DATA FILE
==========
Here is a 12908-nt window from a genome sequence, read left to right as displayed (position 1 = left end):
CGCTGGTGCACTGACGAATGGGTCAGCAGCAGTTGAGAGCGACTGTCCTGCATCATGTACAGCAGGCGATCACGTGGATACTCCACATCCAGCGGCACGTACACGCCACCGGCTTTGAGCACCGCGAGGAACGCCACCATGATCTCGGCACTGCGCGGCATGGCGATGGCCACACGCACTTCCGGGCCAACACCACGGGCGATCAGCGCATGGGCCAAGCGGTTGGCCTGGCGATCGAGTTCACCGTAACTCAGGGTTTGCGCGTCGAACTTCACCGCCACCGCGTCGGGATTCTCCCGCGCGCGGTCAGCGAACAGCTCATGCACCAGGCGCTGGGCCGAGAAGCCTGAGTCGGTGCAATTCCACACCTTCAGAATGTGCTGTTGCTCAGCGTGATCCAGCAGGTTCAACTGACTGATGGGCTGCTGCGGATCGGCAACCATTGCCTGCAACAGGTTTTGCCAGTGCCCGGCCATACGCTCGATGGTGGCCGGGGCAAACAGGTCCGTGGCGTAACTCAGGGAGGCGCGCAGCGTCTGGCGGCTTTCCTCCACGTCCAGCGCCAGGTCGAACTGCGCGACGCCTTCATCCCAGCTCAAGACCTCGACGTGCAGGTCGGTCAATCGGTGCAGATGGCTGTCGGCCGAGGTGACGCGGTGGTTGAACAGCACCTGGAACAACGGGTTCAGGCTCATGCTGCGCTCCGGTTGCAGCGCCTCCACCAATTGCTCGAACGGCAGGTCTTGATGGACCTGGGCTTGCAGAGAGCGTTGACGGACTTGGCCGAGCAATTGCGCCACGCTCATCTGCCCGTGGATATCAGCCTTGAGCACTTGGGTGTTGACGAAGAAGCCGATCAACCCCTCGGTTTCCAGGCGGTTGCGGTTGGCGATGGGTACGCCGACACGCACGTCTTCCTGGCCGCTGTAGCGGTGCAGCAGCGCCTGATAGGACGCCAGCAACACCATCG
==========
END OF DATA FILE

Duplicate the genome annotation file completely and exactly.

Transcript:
Here is a 12908-nt window from a genome sequence, read left to right as displayed (position 1 = left end):
CGCTGGTGCACTGACGAATGGGTCAGCAGCAGTTGAGAGCGACTGTCCTGCATCATGTACAGCAGGCGATCACGTGGATACTCCACATCCAGCGGCACGTACACGCCACCGGCTTTGAGCACCGCGAGGAACGCCACCATGATCTCGGCACTGCGCGGCATGGCGATGGCCACACGCACTTCCGGGCCAACACCACGGGCGATCAGCGCATGGGCCAAGCGGTTGGCCTGGCGATCGAGTTCACCGTAACTCAGGGTTTGCGCGTCGAACTTCACCGCCACCGCGTCGGGATTCTCCCGCGCGCGGTCAGCGAACAGCTCATGCACCAGGCGCTGGGCCGAGAAGCCTGAGTCGGTGCAATTCCACACCTTCAGAATGTGCTGTTGCTCAGCGTGATCCAGCAGGTTCAACTGACTGATGGGCTGCTGCGGATCGGCAACCATTGCCTGCAACAGGTTTTGCCAGTGCCCGGCCATACGCTCGATGGTGGCCGGGGCAAACAGGTCCGTGGCGTAACTCAGGGAGGCGCGCAGCGTCTGGCGGCTTTCCTCCACGTCCAGCGCCAGGTCGAACTGCGCGACGCCTTCATCCCAGCTCAAGACCTCGACGTGCAGGTCGGTCAATCGGTGCAGATGGCTGTCGGCCGAGGTGACGCGGTGGTTGAACAGCACCTGGAACAACGGGTTCAGGCTCATGCTGCGCTCCGGTTGCAGCGCCTCCACCAATTGCTCGAACGGCAGGTCTTGATGGACCTGGGCTTGCAGAGAGCGTTGACGGACTTGGCCGAGCAATTGCGCCACGCTCATCTGCCCGTGGATATCAGCCTTGAGCACTTGGGTGTTGACGAAGAAGCCGATCAACCCCTCGGTTTCCAGGCGGTTGCGGTTGGCGATGGGTACGCCGACACGCACGTCTTCCTGGCCGCTGTAGCGGTGCAGCAGCGCCTGATAGGACGCCAGCAACACCATCG